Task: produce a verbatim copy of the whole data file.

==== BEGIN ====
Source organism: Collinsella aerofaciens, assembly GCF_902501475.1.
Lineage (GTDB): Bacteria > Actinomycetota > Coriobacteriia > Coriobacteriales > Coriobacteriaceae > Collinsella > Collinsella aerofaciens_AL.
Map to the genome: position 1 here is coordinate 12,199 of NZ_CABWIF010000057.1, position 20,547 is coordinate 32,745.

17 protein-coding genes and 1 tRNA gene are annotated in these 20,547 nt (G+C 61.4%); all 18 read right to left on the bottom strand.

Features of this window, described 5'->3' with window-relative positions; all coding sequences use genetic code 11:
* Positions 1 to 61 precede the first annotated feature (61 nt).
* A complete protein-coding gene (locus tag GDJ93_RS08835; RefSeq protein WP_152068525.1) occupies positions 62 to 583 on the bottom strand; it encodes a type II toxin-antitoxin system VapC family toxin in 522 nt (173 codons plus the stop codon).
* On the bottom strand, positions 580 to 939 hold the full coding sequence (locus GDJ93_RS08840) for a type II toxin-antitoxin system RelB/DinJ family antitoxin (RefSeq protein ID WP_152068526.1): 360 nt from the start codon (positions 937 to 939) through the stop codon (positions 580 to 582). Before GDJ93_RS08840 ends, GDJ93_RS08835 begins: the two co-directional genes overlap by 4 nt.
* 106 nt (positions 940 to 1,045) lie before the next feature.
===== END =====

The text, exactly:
Source organism: Collinsella aerofaciens, assembly GCF_902501475.1.
Lineage (GTDB): Bacteria > Actinomycetota > Coriobacteriia > Coriobacteriales > Coriobacteriaceae > Collinsella > Collinsella aerofaciens_AL.
Map to the genome: position 1 here is coordinate 12,199 of NZ_CABWIF010000057.1, position 20,547 is coordinate 32,745.

17 protein-coding genes and 1 tRNA gene are annotated in these 20,547 nt (G+C 61.4%); all 18 read right to left on the bottom strand.

Features of this window, described 5'->3' with window-relative positions; all coding sequences use genetic code 11:
* Positions 1 to 61 precede the first annotated feature (61 nt).
* A complete protein-coding gene (locus tag GDJ93_RS08835; RefSeq protein WP_152068525.1) occupies positions 62 to 583 on the bottom strand; it encodes a type II toxin-antitoxin system VapC family toxin in 522 nt (173 codons plus the stop codon).
* On the bottom strand, positions 580 to 939 hold the full coding sequence (locus GDJ93_RS08840) for a type II toxin-antitoxin system RelB/DinJ family antitoxin (RefSeq protein ID WP_152068526.1): 360 nt from the start codon (positions 937 to 939) through the stop codon (positions 580 to 582). Before GDJ93_RS08840 ends, GDJ93_RS08835 begins: the two co-directional genes overlap by 4 nt.
* 106 nt (positions 940 to 1,045) lie before the next feature.